The Health Benefits of Having Proper Sleep

The effects of one night of poor sleep are often immediate and incredibly visible, both for you and the people around you. Feeling cranky, groggy, and slow the morning after a nightmare is one thing – but once poor sleep becomes a common occurrence, it’s easy to forget how being “well-rested” feels like.

This is why many people who suffer from chronic sleep disorders tend to put off their insomnia or sleep apnea treatment indefinitely: the symptoms just become a part of their lives. The underlying health effects of their poor sleep will continue unchecked. It’s time to break the cycle!

What is “Proper Sleep” Anyway?

For adults, the general recommendation is to sleep for 7 to 9 hours a day. However, it’s not just the amount of time spent lying in bed that counts: proper sleep should be quiet, deep, largely uninterrupted, and restful to be healthy. That means that if you keep waking up in the middle of the night, have nightmares, or wake up feeling more tired and hungry than when you first went to bed, it doesn’t count as proper sleep.

Benefits of Proper Sleep

While we sleep, several restorative functions occur throughout the body. These will all how a deep and cumulative impact on your health – one that goes way beyond simply craving the next cup of coffee. Take a look at the most impactful ones.

Sleep Protects Your Heart Health

Many studies have shown that people who regularly get good sleep are up to 37% less likely to develop heart disease. Sleep has two major effects on your heart: first, it lowers your stress levels – and it’s no secret that a highly stressful lifestyle plays a major role in blood pressure. Second, sleep also lowers your levels of inflammation across veins and arteries.

This inflammation, when left unchecked, is responsible for the development of atherosclerosis (hardening of the arteries), a common cause for heart attacks and strokes. This is why conditions like sleep apnea are now listed as a risk factor for heart disease!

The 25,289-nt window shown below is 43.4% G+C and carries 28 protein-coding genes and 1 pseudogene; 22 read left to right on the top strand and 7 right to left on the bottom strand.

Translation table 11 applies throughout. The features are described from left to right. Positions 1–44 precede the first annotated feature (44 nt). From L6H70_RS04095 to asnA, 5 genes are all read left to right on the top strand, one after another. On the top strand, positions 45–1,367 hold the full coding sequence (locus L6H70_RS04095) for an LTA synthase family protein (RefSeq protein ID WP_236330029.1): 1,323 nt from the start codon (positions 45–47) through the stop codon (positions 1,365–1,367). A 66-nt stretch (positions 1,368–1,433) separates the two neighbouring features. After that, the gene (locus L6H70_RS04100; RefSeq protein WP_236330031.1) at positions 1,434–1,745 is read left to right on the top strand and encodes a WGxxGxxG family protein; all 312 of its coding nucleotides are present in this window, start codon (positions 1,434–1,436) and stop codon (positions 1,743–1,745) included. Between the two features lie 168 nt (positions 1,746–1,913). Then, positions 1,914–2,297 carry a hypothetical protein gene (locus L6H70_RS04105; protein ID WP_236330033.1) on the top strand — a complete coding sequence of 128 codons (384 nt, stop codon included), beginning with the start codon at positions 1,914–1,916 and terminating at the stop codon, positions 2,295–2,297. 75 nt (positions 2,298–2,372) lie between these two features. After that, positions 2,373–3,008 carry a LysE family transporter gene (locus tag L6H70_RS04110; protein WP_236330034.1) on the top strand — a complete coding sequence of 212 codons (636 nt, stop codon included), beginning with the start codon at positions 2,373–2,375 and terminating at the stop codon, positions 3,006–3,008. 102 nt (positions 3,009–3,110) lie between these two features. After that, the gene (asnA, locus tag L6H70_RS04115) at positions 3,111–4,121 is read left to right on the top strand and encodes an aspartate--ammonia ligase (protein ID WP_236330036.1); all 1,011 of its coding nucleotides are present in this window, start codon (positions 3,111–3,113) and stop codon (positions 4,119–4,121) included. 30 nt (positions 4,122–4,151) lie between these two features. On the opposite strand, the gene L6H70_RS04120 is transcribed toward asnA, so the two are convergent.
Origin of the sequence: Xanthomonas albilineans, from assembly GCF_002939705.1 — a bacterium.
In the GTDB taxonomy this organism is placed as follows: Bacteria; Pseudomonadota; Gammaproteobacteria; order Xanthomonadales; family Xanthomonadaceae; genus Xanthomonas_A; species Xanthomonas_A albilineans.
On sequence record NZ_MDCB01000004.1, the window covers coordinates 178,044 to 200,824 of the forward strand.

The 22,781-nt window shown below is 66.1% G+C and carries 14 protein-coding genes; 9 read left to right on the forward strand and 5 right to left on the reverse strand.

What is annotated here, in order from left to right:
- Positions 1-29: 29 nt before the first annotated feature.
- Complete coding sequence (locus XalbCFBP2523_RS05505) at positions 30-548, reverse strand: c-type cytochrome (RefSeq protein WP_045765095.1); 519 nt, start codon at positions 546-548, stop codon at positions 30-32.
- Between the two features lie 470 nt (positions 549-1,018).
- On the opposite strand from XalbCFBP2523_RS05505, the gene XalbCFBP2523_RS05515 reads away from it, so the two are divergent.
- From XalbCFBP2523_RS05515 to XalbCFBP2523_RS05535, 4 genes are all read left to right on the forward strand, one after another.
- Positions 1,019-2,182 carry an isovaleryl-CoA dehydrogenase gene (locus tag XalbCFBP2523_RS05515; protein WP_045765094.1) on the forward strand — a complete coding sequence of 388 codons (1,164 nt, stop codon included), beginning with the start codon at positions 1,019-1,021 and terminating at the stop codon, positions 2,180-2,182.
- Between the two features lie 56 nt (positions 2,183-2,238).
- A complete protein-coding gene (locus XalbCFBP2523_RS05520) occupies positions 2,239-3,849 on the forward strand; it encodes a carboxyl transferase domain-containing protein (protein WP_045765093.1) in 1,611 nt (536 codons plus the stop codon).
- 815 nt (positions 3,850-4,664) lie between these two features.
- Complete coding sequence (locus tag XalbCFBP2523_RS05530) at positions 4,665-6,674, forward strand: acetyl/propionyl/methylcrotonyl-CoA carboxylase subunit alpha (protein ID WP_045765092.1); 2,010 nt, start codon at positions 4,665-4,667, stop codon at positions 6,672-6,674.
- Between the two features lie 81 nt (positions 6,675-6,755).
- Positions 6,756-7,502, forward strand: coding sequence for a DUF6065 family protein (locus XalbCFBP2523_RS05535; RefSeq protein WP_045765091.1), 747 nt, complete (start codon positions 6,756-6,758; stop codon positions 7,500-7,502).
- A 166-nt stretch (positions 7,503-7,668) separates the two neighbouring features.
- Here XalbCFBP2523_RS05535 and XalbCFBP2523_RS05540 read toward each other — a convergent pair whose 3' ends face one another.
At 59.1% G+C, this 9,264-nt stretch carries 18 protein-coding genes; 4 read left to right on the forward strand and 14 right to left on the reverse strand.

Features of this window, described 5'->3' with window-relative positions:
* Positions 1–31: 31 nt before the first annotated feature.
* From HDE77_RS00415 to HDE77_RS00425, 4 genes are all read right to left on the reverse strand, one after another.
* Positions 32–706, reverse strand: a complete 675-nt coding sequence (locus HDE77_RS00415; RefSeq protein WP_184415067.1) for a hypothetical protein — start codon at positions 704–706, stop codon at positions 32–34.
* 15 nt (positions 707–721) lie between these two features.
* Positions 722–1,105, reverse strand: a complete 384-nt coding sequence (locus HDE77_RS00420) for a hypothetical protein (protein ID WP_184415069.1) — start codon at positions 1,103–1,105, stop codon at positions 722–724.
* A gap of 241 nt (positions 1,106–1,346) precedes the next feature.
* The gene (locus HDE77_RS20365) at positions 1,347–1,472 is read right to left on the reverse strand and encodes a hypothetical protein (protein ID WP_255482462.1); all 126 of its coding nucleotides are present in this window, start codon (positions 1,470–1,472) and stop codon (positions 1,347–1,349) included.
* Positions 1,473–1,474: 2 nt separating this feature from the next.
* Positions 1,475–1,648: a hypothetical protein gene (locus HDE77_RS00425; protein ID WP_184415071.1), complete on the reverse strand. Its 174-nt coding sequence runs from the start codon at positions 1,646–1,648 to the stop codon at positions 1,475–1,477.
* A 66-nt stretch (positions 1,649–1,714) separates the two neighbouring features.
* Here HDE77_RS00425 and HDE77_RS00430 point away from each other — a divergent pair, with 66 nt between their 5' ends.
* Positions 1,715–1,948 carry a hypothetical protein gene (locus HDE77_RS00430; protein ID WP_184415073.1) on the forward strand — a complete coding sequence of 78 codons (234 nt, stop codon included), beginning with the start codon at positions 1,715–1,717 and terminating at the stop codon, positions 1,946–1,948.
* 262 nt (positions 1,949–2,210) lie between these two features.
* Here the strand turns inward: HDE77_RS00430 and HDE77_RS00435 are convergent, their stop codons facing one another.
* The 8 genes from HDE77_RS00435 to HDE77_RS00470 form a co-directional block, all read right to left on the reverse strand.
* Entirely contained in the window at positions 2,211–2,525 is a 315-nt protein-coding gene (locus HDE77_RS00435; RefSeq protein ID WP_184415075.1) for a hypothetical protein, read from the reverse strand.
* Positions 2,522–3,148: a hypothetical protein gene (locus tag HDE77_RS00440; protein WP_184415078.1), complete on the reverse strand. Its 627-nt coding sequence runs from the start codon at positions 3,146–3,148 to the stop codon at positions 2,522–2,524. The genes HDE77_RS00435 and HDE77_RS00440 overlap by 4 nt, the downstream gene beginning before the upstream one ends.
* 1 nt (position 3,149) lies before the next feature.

Sleep Helps Control Your Appetite

Diet and portion control are hugely important for those of us who are trying to get back to a healthy weight. If you feel you need an extra boost to keep your dinner portions healthy, why not look at sleep?

Proper sleep can help the body secrete leptin (a hormone that curbs hunger) more rapidly after we begin eating. It can also curb the production of ghrelin, a hormone that triggers hunger and cravings, throughout the day. This is why a major study in Spain included sleep quality as one of the main factors that would determine the success of weight-loss interventions among obese patients.

Sleep Improves Your Athletic Performance

Whether you are obsessively training for a 10K or just want to be ready for a casual weekend baseball game, your path to success will likely involve bed.

During sleep, the body doesn’t just replenish energy levels: it also repairs the muscles and joints it has used during the day, allowing them to become larger and stronger. This will allow you to continuously improve and to keep having fun, with less pain and shorter-lasting soreness. Just look at the achievements of industry giants: superstar Shaquille O’Neal and NFL giants Warren Sapp and Percy Harvin all say sleep apnea treatment has improved or saved their careers.

Sleep Reduces Your Risk of Depression and Anxiety

Do you feel miserable after a poor night of sleep? Then you should try to make sure it doesn’t occur too often! Depression and anxiety disorders are both now incredibly common, with figures showing they affect up to a third of adults in the U.S. Both are known to cause insomnia and nightmares – but studies now show that periods of poor sleep can also trigger a new depressive episode.

Sleep Boosts your Immune System

There’s a reason why you feel sleepy when coming down with a cold: during sleep, your white blood cells are busily working to create antibodies and fight off any infection. However, even when you are not actively ill, your immune system is continuously at work preventing future illness.

Chronic sleep problems, on the other hand, can lower your T-cell production, which means your body will be unguarded next time someone sneezes on you at the bus.

What is Keeping You from Sleeping Properly?

Although lack of sleep is incredibly common nowadays, pointing out the exact cause of it is a lot harder. Common disorders such as insomnia, nightmares, and sleep terrors all seem to have a genetic component to them but are also influenced by your mental health. Meanwhile, disorders such as sleep apnea are affected by body weight, the thickness of your neck, or your sleeping posture.

This is why reaching out to experts is so important: your decision to seek counseling for stress, or to undergo sleep apnea treatment can impact your entire body, and improve the quality of your entire day.